Wish To Leave is a traditional metal album that nicely follows up on the band’s previous release with a more refined sound. Lunar Shadow draws comparisons to bands like Manilla Road and carries forth a classic sound. The vocals are high pitched and suit the music and the guitars have a smooth sound. The overall feel of the band is pleasant and this is one of the more agreeable metal albums so far this year.
Wish To Leave is consistent and features solid songwriting across the course of the entire album. It will appeal to a wide variety of fans with the well-rounded approach. I found the album to be very well conceived and written despite a relatively simplistic style. Fans of traditional metal should find a lot to like with this album.
Midnight Odyssey – Biolume Part 2: The Golden Orb (I, Voidhanger)
It has been less than two years since Dis Pater’s solo project Midnight Odyssey released the first part of the Biolume series. But he has kept busy, releasing two ambient albums in 2020 leading up to Biolume Part 2: The Golden Orb. This part has the band mixing epic doom metal with low-fi black metal, coating both with a medieval flair that includes resounding horns and classical instrumentation. His melodic vocals have a larger presence, especially on the lush “Aurora Burning” and synth-driven “When The Fires Cool.”
As is the norm for the band, this album clocks in at almost 105 minutes, testing the fortitude of anyone outside the band’s fan base. With how each part so far has been a different spin on a respected sound, it’ll be curious to see what Midnight Odyssey come up with as the closing part to this trilogy.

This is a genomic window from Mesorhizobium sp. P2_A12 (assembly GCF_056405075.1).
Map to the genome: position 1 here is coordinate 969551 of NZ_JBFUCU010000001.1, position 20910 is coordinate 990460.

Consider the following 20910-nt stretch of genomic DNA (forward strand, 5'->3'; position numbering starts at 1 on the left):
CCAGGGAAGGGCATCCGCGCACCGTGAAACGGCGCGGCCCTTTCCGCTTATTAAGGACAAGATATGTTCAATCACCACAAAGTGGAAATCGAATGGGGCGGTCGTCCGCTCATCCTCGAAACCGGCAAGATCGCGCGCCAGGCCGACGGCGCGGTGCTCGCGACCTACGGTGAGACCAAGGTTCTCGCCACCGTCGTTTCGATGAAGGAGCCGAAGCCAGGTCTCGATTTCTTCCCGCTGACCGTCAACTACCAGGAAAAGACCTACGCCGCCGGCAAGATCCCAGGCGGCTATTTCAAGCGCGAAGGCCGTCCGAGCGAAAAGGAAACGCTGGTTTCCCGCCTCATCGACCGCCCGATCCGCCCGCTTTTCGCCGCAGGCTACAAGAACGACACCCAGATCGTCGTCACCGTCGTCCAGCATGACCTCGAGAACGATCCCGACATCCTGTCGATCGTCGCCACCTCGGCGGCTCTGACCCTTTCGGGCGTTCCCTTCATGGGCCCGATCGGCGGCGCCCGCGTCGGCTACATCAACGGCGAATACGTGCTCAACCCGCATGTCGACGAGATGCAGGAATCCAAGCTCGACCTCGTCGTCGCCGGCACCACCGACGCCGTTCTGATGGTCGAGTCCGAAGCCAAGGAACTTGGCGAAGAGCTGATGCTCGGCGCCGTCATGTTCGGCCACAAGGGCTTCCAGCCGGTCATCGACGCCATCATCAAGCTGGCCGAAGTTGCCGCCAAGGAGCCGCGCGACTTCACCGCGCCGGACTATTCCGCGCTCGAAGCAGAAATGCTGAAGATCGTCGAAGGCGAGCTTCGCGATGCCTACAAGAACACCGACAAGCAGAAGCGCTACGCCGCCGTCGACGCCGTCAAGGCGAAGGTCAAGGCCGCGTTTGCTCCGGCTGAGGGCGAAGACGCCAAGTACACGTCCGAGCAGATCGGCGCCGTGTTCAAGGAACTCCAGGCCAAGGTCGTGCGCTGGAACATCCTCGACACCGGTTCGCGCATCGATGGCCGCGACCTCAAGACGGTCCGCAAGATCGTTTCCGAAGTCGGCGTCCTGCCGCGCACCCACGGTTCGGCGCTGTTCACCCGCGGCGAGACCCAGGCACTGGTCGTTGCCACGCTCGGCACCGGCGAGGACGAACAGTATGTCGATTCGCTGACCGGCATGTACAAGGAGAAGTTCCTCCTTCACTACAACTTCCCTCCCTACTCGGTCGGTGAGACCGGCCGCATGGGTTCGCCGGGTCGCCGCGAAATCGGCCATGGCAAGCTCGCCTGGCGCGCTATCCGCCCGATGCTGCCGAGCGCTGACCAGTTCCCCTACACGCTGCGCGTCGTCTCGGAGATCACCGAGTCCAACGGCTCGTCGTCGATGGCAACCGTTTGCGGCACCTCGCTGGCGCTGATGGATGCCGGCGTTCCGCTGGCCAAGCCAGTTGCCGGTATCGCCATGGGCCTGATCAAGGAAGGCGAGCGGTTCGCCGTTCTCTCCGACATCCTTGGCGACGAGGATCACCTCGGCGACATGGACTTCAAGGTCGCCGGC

Olde – Pilgrimage (Seeing Red/Sludgelord)
Toronto quintet Olde grace our pages with their third full-length album, Pilgrimage. Sludgy doom is the order of the day, as the band aims to draw stylistically from luminaries such as Trouble and High on Fire. Pilgrimage features guest guitar solos from Nichol Robertson and Voivod’s Chewy, along with a (somewhat unnecessary) sax solo from Nick Teehan.
Olde’s sound is the definition of sludge: molasses-thick riffs and gravelly vocals trudge through our speakers for 42 minutes. The ingredients for a good album are here, with a number of decent riffs, and “In Defiance” is a fantastic song. Odd song arrangements and a sense of repetitiveness that creeps in on the back half of the album hold Pilgrimage back. Olde are just some fine-tuning away from releasing a standout album.
Papa Roach – Greatest Hits Volume 2: The Better Noise Years (Better Noise)
Papa Roach released their first greatest hits collection in 2010, which encompassed their first five albums. Greatest Hits Volume 2: The Better Noise Years covers the four albums from 2012’s The Connection through 2019’s Who Do You Trust?